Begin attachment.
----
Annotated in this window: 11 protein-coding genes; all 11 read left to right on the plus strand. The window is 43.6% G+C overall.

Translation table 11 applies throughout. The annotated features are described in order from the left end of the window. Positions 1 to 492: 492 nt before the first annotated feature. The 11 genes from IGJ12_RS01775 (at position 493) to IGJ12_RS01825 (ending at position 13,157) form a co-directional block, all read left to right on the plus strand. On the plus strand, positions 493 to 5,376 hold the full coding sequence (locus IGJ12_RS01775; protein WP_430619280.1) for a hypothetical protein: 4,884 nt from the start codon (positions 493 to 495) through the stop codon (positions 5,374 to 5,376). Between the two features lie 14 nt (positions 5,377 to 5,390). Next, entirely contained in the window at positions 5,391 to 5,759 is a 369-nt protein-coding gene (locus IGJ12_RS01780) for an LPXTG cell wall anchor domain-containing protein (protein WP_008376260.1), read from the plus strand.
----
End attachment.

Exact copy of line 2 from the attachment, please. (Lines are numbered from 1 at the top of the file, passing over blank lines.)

Translation table 11 applies throughout. The annotated features are described in order from the left end of the window. Positions 1 to 492: 492 nt before the first annotated feature. The 11 genes from IGJ12_RS01775 (at position 493) to IGJ12_RS01825 (ending at position 13,157) form a co-directional block, all read left to right on the plus strand. On the plus strand, positions 493 to 5,376 hold the full coding sequence (locus IGJ12_RS01775; protein WP_430619280.1) for a hypothetical protein: 4,884 nt from the start codon (positions 493 to 495) through the stop codon (positions 5,374 to 5,376). Between the two features lie 14 nt (positions 5,377 to 5,390). Next, entirely contained in the window at positions 5,391 to 5,759 is a 369-nt protein-coding gene (locus IGJ12_RS01780) for an LPXTG cell wall anchor domain-containing protein (protein WP_008376260.1), read from the plus strand.